What’s Your Motivation?

One of the biggest complaints I hear from people is “I have no motivation.”  This can be a symptom of depression, but I see it as a more universal issue.  Especially since I noticed the slump in my home practice of yoga.  I had a busy couple of weeks, and wasn’t able to go to my regular yoga classes.  Apparently, they have been keeping my practice afloat, because when I couldn’t get there, I was barely rolling out my mat at all!  Once upon a time, I did yoga daily, no matter what.  At home with a web class, my own sequence, studio class, it didn’t matter, I did it.  But lately I’ve counted a few stretches after walking the dog as my practice.  Well, today I rolled out my mat and did some serious yoga, and I feel so much better!  So why aren’t I motivated to do it every day anymore?  I decided to take a look at motivation, and what promotes it or detracts from it.

I think one of the big downfalls of motivation is lack of direction.  It’s much easier to make a plan of action if my goal is to exercise than if it’s to “get healthy.”  So, I need to set a specific goal that allows me to focus my attention.  Then I can create concrete steps to achieve it.  Motivation comes from having a direction and knowing how to get started.  Then I can tell someone about my goal, because accountability promotes good motivation.  It’s best to choose someone who will cheer success as well as give a gentle nudge when needed.  Or, I can set up a buddy system with someone who shares my goal.  I increase accountability, but I have also added a partner to keep myself going.  I know I’m more likely to get up for morning yoga if I’ve planned to meet a friend in class.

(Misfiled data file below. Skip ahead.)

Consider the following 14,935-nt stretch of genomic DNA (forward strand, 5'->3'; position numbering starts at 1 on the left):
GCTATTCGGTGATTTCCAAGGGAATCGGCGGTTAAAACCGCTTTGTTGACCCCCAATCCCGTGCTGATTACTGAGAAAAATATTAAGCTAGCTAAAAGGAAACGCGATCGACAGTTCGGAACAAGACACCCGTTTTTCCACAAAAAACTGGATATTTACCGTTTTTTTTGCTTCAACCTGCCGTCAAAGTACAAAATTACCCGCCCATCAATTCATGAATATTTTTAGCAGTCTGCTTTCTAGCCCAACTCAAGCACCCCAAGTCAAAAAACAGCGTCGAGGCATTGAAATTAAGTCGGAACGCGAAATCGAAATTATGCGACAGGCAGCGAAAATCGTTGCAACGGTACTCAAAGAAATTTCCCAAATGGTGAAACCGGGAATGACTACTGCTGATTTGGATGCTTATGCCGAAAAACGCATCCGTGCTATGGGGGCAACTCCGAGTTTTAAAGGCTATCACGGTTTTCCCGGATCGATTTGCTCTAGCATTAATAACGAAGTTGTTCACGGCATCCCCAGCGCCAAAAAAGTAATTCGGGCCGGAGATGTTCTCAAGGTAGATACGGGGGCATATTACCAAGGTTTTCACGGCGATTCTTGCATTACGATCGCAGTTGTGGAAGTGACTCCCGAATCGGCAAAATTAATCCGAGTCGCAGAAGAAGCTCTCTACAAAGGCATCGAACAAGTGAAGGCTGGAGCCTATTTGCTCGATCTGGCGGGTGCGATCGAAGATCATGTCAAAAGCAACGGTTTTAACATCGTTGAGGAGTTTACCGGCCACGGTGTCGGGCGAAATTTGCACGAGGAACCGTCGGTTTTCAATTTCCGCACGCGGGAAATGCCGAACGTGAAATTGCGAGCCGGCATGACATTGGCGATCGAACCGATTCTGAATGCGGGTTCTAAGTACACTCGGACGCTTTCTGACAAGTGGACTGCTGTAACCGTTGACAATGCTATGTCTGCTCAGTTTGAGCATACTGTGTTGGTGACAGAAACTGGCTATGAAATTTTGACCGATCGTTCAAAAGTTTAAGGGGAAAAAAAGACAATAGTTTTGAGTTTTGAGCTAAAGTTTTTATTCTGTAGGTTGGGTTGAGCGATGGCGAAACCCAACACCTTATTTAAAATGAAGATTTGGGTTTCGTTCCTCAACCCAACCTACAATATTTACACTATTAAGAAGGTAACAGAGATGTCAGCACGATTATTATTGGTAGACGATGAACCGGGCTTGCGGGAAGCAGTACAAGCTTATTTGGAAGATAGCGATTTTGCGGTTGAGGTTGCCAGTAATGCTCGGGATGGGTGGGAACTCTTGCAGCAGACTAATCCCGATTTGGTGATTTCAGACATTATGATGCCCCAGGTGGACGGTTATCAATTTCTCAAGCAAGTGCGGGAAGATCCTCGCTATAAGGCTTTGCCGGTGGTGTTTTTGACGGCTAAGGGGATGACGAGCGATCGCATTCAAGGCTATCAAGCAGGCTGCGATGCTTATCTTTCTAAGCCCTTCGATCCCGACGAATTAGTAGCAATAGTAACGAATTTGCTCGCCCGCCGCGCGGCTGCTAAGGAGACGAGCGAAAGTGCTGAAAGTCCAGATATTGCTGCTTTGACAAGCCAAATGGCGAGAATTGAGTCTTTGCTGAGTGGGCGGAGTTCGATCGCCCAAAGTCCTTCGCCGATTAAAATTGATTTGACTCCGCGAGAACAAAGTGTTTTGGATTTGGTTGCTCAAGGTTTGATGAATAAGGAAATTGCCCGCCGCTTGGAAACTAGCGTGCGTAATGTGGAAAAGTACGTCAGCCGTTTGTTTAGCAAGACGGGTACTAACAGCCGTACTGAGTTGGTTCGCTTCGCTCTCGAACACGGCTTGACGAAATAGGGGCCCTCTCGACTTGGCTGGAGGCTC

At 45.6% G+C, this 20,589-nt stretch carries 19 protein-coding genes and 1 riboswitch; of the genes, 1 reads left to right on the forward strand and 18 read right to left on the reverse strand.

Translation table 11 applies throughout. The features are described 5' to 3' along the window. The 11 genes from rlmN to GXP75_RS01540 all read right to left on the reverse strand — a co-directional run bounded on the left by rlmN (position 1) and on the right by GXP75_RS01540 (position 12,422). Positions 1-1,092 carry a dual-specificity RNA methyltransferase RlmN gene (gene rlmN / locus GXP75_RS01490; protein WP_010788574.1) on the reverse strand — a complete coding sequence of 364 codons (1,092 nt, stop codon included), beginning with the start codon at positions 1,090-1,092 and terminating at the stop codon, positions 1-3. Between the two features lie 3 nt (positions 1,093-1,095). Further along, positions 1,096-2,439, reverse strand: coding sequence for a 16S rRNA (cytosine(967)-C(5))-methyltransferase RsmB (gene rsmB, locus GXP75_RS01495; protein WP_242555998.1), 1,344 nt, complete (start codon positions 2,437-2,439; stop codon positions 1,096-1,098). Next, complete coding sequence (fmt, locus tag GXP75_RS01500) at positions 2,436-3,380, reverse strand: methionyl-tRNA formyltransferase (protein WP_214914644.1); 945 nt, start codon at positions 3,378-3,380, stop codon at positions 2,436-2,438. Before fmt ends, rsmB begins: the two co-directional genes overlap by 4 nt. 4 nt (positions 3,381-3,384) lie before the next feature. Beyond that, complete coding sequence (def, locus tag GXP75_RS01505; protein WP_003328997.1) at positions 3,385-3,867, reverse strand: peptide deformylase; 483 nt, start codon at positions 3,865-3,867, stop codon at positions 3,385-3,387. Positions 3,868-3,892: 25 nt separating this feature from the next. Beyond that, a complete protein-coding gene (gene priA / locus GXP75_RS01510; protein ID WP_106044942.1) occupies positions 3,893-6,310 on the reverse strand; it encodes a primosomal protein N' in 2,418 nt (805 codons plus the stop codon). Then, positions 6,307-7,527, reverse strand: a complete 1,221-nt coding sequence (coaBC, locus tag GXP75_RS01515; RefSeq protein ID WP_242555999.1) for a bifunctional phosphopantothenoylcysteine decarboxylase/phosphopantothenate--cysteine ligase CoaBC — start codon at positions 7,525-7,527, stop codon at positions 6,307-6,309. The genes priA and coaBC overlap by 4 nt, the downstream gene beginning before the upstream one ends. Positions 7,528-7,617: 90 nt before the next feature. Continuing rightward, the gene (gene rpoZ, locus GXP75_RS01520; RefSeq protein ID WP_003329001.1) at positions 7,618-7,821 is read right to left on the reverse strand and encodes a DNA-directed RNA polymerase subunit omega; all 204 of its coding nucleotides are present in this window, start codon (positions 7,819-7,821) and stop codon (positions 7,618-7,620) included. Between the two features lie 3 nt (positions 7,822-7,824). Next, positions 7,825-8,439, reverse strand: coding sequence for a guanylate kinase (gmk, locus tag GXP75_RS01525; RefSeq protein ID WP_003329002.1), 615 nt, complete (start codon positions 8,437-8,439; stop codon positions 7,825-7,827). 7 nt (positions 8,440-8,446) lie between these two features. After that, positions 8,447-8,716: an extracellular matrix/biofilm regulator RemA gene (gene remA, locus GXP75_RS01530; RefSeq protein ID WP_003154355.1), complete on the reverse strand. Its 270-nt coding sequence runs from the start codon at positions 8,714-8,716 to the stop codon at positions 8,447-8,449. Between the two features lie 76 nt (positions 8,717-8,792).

Now I’ve set my goal and created accountability, next I have to actually begin my plan.  This part can be tricky, because I have decided to make a change, and I want to do it all right now!  My tendency would be to plan a home yoga practice every day I can’t attend class from here on out.  Obviously over-ambitious.  The first time I don’t meet my goal, I’ve set myself up for that classic all-or-nothing thinking that can derail the best plans.  Instead, I should start small, with a realistic schedule.  I can successfully do yoga at home 2 days a week.  Once I meet my goal, I can always add more.  But right now, that’s enough.

Now that I’ve started my return to regular home yoga, I have to keep doing it.  Obviously, right?  What I mean is, I have to create a habit.  Routine is a powerful motivator.  I have realized that I used to do yoga at home all the time because I used to do yoga at home all the time.  It’s just what I did.  Somewhere along the line I got out of practice, and now I have to rebuild.  It takes about a month to create a new habit, and that month carries a lot of potential to give up.  But, if I follow my own advice to stay motivated and keep rolling out my mat, eventually it will become routine again.  In the meantime, I will focus on the positive aspects of reaching my goal, like increased energy, a calmer mind and stronger body.  I know those things are the ultimate goal, not the daily practice.  Keep your eye on what’s good about your goals, and it will keep you going!

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